On his second album, Puth zeroes in on a sharper point of view
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By Raisa Bruner
May 10, 2018

Charlie Puth has something to prove. On his sophomore album Voicenotes, out May 11, the 26-year-old singer is out to set the record straight that he’s neither a one-hit wonder nor an off-the-rack artist. So Puth is growing up and getting real, letting his background in jazz and the influence of slick ’90s funk and R&B shine through. The result is a 13-track pop collection that documents disillusionment and nostalgia alike. It’s retro, bittersweet and undeniable as sonic catnip.

Born in New Jersey and educated at the prestigious Berklee College of Music, Puth discovered at a young age that he had perfect pitch. He found modest attention in his late teens with a comedic YouTube channel, but his career really picked up when his song covers were discovered by Ellen DeGeneres, who invited him on her show and signed him to her label. In 2015, he recorded the soul-inspired “Marvin Gaye” with Meghan Trainor and collaborated with rapper Wiz Khalifa on “See You Again,” a tear-jerking tribute to the late Fast and the Furious actor Paul Walker that dominated the charts. His debut album, Nine Track Mind, soon followed.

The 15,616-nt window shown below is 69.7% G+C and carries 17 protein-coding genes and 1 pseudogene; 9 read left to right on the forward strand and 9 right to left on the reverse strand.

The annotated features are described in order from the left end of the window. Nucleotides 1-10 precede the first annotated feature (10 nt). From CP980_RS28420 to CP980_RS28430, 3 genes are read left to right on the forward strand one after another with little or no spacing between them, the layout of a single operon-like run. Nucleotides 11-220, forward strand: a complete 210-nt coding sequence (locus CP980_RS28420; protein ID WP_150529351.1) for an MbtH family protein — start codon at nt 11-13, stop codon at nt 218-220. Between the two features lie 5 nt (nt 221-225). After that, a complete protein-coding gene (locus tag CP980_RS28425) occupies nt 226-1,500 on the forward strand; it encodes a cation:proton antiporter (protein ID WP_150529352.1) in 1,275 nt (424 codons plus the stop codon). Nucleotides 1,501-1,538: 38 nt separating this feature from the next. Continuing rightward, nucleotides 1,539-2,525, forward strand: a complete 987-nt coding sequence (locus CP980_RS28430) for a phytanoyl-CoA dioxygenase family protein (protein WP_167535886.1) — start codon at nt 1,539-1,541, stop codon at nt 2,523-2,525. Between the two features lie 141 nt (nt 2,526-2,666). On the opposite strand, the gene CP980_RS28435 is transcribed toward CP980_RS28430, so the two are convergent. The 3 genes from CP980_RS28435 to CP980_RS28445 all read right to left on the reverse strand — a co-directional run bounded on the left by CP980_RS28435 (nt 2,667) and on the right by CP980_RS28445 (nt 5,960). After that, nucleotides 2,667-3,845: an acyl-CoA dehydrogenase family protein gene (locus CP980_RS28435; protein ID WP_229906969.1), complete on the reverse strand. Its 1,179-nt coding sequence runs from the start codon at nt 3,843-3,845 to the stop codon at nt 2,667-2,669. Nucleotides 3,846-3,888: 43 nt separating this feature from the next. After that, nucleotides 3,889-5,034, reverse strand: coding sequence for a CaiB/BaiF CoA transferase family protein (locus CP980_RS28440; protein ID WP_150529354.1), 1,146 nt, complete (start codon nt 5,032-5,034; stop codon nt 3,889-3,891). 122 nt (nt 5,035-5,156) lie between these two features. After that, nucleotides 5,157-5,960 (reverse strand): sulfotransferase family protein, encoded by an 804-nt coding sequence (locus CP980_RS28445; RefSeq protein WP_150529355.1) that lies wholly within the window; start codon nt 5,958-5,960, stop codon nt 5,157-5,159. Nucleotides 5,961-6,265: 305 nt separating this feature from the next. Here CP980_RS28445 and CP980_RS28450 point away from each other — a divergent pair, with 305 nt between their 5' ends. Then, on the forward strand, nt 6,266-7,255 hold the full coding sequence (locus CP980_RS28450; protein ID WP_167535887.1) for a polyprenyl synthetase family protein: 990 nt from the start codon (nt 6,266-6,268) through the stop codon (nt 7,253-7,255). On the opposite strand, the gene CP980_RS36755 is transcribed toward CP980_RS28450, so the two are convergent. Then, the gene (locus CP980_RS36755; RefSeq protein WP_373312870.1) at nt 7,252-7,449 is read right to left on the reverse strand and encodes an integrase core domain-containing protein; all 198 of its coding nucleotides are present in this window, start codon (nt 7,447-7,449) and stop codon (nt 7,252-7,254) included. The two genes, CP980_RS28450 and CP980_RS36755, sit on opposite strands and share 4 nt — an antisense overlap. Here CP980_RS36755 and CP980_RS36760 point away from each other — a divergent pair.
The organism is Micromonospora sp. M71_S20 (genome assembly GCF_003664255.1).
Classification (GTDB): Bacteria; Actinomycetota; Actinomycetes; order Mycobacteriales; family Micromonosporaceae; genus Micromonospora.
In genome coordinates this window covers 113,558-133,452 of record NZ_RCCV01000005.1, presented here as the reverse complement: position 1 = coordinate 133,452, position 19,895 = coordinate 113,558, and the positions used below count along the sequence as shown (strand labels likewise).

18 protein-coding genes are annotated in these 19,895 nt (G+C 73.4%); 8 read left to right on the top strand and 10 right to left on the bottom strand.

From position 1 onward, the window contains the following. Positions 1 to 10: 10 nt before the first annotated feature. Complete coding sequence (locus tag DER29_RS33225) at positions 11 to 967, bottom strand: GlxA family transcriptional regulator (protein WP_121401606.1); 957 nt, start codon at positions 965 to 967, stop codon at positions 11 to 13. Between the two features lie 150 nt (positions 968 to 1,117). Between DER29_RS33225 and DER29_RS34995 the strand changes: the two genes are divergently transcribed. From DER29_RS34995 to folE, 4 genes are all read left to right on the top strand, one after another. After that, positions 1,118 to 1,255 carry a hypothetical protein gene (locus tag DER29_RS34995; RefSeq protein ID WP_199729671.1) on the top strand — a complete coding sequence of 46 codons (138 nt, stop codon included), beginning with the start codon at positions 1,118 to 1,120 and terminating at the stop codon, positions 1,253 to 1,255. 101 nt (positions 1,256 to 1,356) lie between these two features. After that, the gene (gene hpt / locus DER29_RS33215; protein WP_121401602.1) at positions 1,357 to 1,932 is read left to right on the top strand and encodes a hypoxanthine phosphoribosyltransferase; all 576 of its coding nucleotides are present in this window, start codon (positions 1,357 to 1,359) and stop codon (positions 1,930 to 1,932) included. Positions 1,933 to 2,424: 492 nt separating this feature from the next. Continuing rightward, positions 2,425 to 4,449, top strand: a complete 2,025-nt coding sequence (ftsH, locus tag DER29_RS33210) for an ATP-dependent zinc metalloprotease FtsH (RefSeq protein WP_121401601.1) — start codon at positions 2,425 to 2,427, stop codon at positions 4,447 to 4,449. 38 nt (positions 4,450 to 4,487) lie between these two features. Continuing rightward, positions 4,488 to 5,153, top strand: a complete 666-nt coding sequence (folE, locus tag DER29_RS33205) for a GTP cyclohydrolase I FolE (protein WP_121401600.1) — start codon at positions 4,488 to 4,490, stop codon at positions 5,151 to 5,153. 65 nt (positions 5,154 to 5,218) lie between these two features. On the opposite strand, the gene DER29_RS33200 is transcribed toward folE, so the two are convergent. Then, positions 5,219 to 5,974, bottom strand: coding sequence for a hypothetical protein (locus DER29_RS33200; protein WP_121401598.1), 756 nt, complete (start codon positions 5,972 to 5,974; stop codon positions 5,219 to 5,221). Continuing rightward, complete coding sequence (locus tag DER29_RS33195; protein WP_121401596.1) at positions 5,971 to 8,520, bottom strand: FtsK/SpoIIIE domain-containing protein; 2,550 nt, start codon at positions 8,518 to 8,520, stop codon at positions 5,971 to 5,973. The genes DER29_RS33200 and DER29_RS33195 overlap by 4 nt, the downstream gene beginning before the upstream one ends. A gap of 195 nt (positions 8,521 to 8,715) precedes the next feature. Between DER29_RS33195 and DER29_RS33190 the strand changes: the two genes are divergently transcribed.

But where it was difficult to locate Puth’s identity in his debut, Voicenotes commits him to a signature sound–not least of all because he wrote and produced every track. The songs layer his hummed falsettos over bouncy synths and spartan beats. Lead singles “Attention” and “How Long” have already gone platinum, with his breathy vocals foregrounded over catchy bass lines. With tracks like “Patient” and “Done for Me,” using an assist from R&B up-and-comer Kehlani, Puth mines various modes of the retro slow jam, all while spelling out the letdowns of modern love. And he features several big names, including Boyz II Men on the sugary “If You Leave Me Now” and folk icon James Taylor for an uplifting collaboration dedicated to the Parkland survivors.

But it’s album opener “The Way I Am” that acts as a mission statement. A smooth, jazzy number, it’s both a blustery challenge and a quiet apology. “You can either hate me or love me, but that’s just the way I am,” he sings with a shrug. Then, almost in a whisper, he second-guesses himself: “Everybody’s trying to be famous, and I’m just trying to find a place to hide.” It may not be his most subtle songwriting, but Puth’s earnest desire–to be liked, loved and, above all, respected as an artist–elevates him to exactly where he wants to be.

This appears in the May 21, 2018 issue of TIME.

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